My name is Sean Hoyles. Im a 32-year-old blues harp player from Mount Pearl. I learned to play harmonica - my first musical instrument incidentally - when I was 15 years old. Explorations into the harp eventually took me into the world of the blues. For two or three years, I was buying old blues albums by the score - a little bit of everything but especially the works of Willie Dixon, Sonny Boy Williamson II (Rice Miller), Muddy Waters - and, of course, the king of dirty Chicago harp, Little Walter.
Little Walter Jacobs
Around age 20, my interests shifted away from the harp and more towards guitar. Not blues guitar, specifically, but more along the lines of rhythm guitar - Top 40 tunes, stuff like that. This was mainly due to my desire to be a more well-rounded musician. And also partly due to my frustration that acoustic style harmonica often got lost in the mix with other electrified instruments. For better or worse, my interests shifted away from the blues foundation I had grown up on.
Flash forward about 10 years. A friend of mine recently lent me a few of his blues CDs over Christmas which, amazingly enough, rekindled my affection for the blues genre. Following that, I made a visit down to the Cat on Open Jam night to see if I still had the "chops" for it. I had heard that the Cat had reopened earlier in the year and figured it was time to check out the local blues scene, even if only once. I played two tunes on harp that night with the Billion Dollar Blues Band on their last night hosting the jam.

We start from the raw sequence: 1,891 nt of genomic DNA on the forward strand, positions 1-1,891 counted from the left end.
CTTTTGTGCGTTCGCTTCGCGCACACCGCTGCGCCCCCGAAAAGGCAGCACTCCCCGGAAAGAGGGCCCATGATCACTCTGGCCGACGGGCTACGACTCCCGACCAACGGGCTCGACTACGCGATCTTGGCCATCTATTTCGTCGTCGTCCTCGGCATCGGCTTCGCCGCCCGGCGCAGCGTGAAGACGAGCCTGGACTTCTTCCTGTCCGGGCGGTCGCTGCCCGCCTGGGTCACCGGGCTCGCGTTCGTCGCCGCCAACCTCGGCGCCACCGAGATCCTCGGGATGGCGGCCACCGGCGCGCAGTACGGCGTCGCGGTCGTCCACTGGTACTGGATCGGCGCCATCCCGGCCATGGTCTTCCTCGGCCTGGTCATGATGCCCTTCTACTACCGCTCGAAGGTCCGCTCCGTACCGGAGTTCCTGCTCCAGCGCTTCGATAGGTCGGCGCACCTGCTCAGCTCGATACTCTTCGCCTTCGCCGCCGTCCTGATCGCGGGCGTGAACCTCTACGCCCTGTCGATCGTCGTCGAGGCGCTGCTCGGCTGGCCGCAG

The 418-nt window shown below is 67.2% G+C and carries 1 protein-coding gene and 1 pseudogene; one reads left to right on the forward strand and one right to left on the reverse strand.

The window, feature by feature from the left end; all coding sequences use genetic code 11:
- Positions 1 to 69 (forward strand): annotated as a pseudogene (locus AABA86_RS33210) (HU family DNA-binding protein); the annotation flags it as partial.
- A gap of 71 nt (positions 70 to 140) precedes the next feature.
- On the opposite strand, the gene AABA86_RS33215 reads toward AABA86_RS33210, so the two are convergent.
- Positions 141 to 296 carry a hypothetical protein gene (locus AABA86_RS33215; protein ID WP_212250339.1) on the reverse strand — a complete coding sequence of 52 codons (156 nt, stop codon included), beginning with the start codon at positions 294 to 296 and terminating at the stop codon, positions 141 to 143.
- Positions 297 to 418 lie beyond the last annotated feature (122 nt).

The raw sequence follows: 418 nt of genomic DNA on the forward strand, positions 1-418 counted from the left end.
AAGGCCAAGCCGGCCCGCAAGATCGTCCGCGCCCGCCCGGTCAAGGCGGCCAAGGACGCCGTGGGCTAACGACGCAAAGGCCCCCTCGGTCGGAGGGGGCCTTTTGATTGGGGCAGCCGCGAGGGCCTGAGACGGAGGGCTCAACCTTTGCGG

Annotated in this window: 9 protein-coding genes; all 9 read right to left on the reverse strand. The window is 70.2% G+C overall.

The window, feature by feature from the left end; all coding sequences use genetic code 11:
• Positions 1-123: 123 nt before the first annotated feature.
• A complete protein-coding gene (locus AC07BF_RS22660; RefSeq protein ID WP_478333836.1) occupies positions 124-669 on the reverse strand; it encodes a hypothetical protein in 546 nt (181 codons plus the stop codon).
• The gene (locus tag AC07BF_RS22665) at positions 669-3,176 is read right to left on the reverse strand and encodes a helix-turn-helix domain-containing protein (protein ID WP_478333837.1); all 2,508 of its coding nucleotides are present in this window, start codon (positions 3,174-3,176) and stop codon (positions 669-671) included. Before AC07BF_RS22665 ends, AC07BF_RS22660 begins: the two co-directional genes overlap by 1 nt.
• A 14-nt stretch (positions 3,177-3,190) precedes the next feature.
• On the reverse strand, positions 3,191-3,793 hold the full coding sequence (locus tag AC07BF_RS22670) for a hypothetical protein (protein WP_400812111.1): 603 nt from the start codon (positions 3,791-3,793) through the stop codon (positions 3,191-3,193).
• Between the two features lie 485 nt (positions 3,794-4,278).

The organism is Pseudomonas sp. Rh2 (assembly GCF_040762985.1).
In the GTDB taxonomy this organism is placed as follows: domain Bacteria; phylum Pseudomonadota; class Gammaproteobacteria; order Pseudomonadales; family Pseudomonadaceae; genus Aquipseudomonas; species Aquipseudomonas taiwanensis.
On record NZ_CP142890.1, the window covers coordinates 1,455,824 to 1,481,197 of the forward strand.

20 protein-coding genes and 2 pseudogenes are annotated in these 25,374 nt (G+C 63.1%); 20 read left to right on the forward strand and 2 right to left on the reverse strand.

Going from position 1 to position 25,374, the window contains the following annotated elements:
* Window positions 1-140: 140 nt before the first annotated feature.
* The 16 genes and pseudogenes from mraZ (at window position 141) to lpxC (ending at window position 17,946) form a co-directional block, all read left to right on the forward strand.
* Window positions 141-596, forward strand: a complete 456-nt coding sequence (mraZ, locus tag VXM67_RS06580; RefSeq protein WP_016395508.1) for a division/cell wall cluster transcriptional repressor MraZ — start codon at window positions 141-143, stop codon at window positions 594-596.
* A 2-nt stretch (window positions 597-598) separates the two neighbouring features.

I then followed that up with a trip down to the Christmas Eve Jam with Denis Parker. I played about one-and-a-half sets with Denis that night. Since then, I've played on stage with a couple of bands at the Cat for a tune or two. Nothing professional but more as a sit-in sidesman type of thing.
In my spare time, I've also been revisiting the old blues tunes which I listened to in my younger years. In many cases, I am now purchasing CDs for albums which I once owned on LP as a youth. I'm still hell bent on figuring out that Little Walter "Mississippi Saxophone" sound. Not only how to get his incredible amplified tone but also how to achieve the intoxicating range of spacing, swing, and musical dynamics that seemed to come to him so easily. He was a short-lived talent but an amazingly gifted player all the same and probably did more to bring the harp to the forefront of the band than did any other player of the time. You only need to listen to tunes like "Juke" or "Blue Midnight" to know that is true.
On a final note, it's good to see a lively blues community active here in the province and also great for me personally to be able to get up on occasion with such committed players. It allows me to jam to tunes that I have never had the opportunity to do in a live situation before.
My hope is to one day persuade the Fat Cat staff to put a picture of Little Walter up on the bar wall. There's a small picture of Muddy there - but, having no Walter next to him, just never seems right to me. If I can accomplish that much, I suppose, I'll be happy. Time will tell if that one will happen, I guess.